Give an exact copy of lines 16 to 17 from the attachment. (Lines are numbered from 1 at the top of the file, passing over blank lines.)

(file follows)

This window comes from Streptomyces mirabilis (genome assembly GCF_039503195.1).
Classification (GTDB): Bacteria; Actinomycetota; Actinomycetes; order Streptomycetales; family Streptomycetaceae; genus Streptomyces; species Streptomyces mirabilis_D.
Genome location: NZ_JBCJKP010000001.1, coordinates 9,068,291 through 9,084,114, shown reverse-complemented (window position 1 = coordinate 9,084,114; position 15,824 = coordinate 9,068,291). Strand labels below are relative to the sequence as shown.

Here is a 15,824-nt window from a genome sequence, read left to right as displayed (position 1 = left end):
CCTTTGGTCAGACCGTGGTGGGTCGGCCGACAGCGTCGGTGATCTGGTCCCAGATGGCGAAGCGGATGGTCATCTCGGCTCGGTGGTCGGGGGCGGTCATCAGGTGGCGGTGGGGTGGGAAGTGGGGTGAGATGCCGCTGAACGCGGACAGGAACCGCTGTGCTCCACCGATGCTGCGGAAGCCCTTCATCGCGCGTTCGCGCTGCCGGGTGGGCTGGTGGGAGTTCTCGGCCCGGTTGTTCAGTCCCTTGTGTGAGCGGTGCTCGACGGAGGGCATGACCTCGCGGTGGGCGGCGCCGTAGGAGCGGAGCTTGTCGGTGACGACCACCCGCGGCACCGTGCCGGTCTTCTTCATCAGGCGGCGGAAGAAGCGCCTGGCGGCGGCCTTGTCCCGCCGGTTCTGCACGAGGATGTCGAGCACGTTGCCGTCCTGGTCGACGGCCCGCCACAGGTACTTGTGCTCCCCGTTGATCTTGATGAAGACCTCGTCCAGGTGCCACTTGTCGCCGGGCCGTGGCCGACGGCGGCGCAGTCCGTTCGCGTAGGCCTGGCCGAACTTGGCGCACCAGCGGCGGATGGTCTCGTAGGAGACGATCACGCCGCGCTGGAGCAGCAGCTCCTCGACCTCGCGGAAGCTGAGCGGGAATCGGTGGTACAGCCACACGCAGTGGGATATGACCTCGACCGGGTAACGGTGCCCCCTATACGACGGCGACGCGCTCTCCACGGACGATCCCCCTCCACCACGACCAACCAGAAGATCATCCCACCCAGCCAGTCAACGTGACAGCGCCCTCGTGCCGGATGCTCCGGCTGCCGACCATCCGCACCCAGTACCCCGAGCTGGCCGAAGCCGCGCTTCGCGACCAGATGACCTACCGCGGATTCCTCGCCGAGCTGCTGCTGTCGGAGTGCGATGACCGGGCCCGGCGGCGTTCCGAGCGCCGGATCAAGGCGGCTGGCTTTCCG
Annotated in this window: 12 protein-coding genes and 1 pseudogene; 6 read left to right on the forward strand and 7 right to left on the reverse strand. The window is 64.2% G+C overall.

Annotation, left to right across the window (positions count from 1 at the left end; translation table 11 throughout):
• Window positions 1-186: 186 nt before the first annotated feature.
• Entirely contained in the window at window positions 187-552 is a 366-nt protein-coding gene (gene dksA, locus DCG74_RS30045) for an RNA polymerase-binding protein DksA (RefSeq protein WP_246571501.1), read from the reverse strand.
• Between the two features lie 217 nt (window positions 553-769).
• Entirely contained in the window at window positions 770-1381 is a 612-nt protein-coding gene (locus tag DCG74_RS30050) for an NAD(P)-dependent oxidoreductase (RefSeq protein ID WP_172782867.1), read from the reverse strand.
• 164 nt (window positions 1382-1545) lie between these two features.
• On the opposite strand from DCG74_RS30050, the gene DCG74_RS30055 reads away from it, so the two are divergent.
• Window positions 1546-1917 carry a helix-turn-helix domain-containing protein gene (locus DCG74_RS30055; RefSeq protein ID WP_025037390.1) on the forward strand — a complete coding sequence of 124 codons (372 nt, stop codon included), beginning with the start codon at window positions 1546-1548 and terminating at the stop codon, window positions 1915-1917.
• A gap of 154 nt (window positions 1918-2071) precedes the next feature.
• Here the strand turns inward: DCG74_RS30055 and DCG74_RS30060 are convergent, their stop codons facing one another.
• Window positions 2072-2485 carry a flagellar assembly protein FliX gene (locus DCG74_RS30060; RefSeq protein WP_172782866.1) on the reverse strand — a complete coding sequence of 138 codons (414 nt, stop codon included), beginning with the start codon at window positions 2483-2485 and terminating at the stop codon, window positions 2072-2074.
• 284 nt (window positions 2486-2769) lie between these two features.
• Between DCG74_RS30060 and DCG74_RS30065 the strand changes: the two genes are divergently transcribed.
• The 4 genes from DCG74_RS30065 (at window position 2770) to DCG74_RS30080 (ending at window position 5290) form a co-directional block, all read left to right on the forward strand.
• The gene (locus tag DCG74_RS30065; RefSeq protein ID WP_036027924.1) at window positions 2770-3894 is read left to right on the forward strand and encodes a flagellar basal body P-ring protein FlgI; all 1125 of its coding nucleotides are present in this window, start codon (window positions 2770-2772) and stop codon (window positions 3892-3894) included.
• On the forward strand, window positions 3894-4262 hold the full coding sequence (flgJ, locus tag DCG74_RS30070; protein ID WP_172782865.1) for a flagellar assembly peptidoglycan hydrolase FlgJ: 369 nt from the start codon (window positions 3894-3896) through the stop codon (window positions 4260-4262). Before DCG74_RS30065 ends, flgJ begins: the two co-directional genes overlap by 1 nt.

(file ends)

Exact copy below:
• Here the strand turns inward: DCG74_RS30055 and DCG74_RS30060 are convergent, their stop codons facing one another.
• Window positions 2072-2485 carry a flagellar assembly protein FliX gene (locus DCG74_RS30060; RefSeq protein WP_172782866.1) on the reverse strand — a complete coding sequence of 138 codons (414 nt, stop codon included), beginning with the start codon at window positions 2483-2485 and terminating at the stop codon, window positions 2072-2074.